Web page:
TOKYO (AP) -- Japanese readers are flocking to buy Haruki Murakami's latest novel, even though almost nothing has been disclosed about the book by one of the nation's most respected and commercially successful writers.
The novel that went on sale Friday is the first in three years for the writer frequently mentioned as a Nobel Prize contender. It's available only in Japanese for now.
Publisher Bungeishunju said first printing totals half a million copies for "Colorless Tsukuru Tazaki and the Year of His Pilgrimage." The original title reads just as mysteriously.
"We did not want to give any preconceptions to the reader," said Tomoya Tanimura of Bungeishunju, which has set up a special online site that has little more than the title and that Murakami is the author.
The secrecy seemed to matter little to his fans.
"I want to savor reading this book. I love the language of Haruki Murakami, his special sense of Japanese. I am so excited," said Yu Wada, a Tokyo translator and among the 20,000 people who ordered the book in advance through online retailer Amazon.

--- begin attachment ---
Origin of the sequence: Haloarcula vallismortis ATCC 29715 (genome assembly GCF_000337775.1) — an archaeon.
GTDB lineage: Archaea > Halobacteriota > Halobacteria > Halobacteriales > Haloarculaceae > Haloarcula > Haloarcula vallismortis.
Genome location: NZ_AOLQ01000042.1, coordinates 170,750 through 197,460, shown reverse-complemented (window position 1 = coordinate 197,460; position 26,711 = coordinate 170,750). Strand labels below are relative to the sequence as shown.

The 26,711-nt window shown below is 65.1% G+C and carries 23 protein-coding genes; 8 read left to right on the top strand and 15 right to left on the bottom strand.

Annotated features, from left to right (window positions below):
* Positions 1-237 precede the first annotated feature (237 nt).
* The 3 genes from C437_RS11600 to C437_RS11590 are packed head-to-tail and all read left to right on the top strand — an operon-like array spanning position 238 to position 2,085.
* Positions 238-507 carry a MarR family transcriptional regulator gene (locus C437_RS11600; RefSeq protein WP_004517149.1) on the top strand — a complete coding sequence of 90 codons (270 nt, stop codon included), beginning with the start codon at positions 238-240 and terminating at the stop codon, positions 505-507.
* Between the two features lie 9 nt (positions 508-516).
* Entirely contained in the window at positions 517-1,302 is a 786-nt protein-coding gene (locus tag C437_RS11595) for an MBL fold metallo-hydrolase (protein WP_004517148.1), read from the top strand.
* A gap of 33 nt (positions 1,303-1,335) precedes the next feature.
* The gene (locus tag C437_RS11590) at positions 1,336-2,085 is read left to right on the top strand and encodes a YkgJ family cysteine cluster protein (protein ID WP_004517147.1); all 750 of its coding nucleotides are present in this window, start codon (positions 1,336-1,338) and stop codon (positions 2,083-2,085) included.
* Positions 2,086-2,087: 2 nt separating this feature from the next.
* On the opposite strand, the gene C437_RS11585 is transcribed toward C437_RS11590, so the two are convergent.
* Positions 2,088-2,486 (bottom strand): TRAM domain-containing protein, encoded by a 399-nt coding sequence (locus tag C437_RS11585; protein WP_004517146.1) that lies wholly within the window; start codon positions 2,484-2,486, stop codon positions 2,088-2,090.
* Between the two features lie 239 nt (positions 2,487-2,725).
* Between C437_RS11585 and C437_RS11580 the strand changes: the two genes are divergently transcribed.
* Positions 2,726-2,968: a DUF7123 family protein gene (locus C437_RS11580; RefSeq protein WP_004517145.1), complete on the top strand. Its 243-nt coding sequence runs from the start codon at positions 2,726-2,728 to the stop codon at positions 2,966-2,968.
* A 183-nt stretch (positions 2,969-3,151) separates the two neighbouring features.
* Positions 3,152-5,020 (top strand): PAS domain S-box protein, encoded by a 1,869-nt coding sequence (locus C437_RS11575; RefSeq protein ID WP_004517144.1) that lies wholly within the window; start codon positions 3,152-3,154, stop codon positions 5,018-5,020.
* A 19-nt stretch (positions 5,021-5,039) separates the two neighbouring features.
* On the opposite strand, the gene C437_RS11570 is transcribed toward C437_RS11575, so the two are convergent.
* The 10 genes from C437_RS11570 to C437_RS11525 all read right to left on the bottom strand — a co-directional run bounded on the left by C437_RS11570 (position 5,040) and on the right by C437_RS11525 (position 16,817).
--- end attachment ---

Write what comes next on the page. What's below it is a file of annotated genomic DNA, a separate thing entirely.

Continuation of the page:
The orders at Amazon are outpacing Murakami's last "1Q84," a three-part Orwellian novel, which was also a hit, according to Bungeishunju.
Wada has only read the first few pages but is satisfied. It is dark, she says, and it starts out with a character who looks back on his younger days, when he "lived thinking about practically nothing else than dying."
Murakami's internationally known works include "Norwegian Wood" and "The Wind-Up Bird Chronicle." An accomplished translator of American literature, Murakami counts among his influences F. Scott Fitzgerald and Raymond Chandler. He taught at Princeton University in the early 1990s.
Murakami is a prolific non-fiction writer as well, and documented the victims of a cult's sarin-gas attack on Tokyo's subway in 1995.
Murakami has also become an aggressive critic of Japan's pro-nuclear policies since the 2011 Fukushima disaster.
"Norwegian Wood," was made into a 2010 movie, directed by Tran Anh Hung, a poetic coming-of-age love story exploring the themes of sanity and suicide in the backdrop of the late 1960s.
Murakami's reticence and reclusiveness have enhanced his glamour. And, true to form, Murakami has revealed little about his latest book, except for a brief statement.
"I started out writing a short story, but as I was working on it, it got longer naturally. I've rarely experienced this — maybe not since 'Norwegian Wood,'" he said.
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